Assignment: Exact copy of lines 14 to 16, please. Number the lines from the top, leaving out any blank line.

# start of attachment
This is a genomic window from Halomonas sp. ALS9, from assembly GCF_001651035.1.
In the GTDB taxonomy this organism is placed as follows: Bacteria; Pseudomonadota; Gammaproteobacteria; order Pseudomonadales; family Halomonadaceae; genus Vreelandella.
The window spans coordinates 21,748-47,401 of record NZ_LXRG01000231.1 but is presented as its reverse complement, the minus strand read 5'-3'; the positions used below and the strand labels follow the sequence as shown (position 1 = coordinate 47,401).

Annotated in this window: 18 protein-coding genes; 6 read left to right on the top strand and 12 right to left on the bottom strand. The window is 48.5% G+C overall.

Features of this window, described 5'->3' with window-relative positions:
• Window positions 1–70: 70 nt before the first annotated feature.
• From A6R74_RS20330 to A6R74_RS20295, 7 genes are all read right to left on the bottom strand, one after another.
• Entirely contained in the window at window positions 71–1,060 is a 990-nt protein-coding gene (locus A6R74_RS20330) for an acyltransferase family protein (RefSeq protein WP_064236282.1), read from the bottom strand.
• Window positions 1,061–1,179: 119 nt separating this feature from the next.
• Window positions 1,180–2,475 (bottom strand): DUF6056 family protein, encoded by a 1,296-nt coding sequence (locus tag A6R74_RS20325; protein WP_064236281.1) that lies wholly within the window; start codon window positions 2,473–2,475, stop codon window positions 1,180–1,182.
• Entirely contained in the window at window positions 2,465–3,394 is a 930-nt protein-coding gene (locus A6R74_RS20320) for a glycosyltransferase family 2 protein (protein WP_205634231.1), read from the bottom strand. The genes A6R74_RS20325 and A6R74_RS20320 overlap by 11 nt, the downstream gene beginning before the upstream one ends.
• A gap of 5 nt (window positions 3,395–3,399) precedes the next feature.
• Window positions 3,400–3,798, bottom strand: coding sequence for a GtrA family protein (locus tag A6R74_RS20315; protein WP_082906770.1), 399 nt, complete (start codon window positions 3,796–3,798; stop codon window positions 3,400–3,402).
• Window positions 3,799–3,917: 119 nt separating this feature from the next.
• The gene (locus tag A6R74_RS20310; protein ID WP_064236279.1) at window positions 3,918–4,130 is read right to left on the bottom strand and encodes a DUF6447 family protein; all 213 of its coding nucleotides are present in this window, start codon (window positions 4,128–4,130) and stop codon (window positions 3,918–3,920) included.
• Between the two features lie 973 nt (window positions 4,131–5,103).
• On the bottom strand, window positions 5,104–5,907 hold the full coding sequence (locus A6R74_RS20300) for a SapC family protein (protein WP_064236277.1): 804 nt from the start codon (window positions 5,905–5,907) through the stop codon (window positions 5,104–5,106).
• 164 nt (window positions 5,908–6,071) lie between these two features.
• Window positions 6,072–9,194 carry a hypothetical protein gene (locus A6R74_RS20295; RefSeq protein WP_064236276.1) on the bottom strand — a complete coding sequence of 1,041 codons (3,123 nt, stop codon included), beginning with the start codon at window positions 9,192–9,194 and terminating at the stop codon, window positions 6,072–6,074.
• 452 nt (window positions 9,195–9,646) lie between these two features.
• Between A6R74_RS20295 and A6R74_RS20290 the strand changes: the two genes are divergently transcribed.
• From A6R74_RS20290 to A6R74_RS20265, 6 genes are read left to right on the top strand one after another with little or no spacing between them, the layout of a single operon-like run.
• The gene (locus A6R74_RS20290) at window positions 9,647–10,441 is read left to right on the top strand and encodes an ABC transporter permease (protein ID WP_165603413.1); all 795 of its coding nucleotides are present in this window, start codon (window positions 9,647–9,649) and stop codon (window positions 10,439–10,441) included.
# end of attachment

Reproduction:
• Window positions 3,799–3,917: 119 nt separating this feature from the next.
• The gene (locus tag A6R74_RS20310; protein ID WP_064236279.1) at window positions 3,918–4,130 is read right to left on the bottom strand and encodes a DUF6447 family protein; all 213 of its coding nucleotides are present in this window, start codon (window positions 4,128–4,130) and stop codon (window positions 3,918–3,920) included.
• Between the two features lie 973 nt (window positions 4,131–5,103).